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Tuesday, June 25, 2013

Just Say No to Corn-Fed Cars

It is great to see our President delivering a specific action plan to begin to address climate change. While there are may aspects to praise, one that should perhaps not be on the list is "supporting the renewable fuels standard and investing in research and development to help bring next generation biofuels online."

Biofuels are a challenge because, at least for the case of corn-based biofuel (ethanol), land, water and fertilizer that could be used for growing food are instead used for fueling cars.  But more importantly, biofuels don't really reduce energy consumption or greenhouse gas emissions. 

'Are biofuels a good idea?' was one of the main questions that drove me to create Footprint USA.  Based on the "What If?" model, a doubling in biofuel production lowers the "Scenario Score" from 100 down to 89.  You can try it in the app yourself, as well as exploring other levels of biofuel production.

What are the overall effects of biofuels?  As the image below shows
  • Fossil fuel use decreases, as biofuels replace fossil fuels
  • Acres of crops increase, to grow the corn or other crops from which the biofuel is made
  • Water use increases, to irrigate the crops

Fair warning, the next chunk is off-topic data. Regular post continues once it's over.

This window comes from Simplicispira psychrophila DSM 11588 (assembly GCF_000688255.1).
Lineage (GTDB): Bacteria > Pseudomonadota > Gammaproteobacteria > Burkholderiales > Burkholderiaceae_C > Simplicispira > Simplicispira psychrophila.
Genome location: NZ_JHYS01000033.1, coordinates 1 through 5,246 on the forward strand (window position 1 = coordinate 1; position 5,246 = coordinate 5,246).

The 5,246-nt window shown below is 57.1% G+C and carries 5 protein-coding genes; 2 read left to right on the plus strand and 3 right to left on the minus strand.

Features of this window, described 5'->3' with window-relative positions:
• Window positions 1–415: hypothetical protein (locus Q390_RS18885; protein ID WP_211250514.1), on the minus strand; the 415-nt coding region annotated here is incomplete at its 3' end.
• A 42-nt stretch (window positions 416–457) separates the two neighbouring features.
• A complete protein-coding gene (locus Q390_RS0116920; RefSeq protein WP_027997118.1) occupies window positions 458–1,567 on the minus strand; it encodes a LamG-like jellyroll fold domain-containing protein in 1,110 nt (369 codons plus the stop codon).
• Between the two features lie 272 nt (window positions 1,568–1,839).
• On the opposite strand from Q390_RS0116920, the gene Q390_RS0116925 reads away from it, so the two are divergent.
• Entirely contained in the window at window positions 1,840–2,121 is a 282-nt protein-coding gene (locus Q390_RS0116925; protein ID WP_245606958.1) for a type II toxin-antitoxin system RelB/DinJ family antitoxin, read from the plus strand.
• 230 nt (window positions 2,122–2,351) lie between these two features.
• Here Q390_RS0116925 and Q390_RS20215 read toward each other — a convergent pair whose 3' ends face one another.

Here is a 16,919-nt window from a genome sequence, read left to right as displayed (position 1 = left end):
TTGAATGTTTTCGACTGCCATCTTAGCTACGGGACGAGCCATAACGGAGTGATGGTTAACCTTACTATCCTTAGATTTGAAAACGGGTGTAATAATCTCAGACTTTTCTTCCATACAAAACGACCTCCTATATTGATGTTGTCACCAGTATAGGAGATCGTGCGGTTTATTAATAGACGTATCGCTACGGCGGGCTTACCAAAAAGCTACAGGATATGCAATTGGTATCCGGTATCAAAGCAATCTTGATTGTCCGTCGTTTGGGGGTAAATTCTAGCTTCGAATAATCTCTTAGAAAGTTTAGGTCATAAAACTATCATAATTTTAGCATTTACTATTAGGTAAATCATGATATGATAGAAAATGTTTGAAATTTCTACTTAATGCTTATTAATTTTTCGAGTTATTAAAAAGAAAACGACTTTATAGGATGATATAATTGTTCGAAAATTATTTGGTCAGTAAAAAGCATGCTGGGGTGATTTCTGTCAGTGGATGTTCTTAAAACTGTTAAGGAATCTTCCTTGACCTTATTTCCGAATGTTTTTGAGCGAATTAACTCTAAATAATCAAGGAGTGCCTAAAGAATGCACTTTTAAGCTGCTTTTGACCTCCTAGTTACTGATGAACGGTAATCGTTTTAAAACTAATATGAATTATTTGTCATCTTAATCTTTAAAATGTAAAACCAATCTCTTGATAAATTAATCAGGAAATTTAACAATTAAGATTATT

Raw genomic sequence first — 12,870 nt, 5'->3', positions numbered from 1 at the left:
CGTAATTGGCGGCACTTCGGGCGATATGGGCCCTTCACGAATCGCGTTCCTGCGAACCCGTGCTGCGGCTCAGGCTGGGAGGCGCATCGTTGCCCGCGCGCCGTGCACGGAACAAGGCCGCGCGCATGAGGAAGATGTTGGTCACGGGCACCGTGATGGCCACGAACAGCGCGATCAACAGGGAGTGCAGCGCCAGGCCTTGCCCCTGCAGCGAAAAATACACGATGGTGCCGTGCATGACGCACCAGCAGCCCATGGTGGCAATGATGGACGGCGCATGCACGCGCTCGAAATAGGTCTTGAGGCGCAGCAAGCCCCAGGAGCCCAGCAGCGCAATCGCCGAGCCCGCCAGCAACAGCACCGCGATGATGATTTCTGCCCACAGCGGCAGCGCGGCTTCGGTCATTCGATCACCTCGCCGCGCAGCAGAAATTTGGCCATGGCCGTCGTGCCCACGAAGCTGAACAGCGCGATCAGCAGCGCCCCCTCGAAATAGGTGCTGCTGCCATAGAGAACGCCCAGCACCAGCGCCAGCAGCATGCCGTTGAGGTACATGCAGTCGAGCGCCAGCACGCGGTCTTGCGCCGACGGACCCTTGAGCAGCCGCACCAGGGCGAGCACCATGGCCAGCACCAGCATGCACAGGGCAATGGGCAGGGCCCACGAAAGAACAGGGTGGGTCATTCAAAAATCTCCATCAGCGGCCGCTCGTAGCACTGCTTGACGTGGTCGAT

• Electricity use increases, because it takes a lot of electricity to make fertilizer  9.5 megawatt-hours per ton, which is 4.7 KWh per pound.  That means for every pound of fertilizer spread on crops, the equivalent of running a 60 Watt light bulb for 78 hours.  And most electricity generation is contributing to CO2, as well as other atmospheric gasses.
  • Heath decreases to the extent that pesticides are used on crops grown for biofuels.
There are a number of other approaches to biofuels, including non-food crops such as switchgrass, algae, and genetically modified bacteria, but these presently use even more energy that corn biofuel.  Investments in these technologies have not been panning out.

I will end this post on a positive not - there the action plan does address decreases in fuel consumption and increased renewable energy sources.  Those are the key to improving the future, as long as we don't fall prey to Jevon's Paradox.  But that is a topic for another post...

1 comment:

  1. Thank you so much for great explanation of ecological impact about the climate change.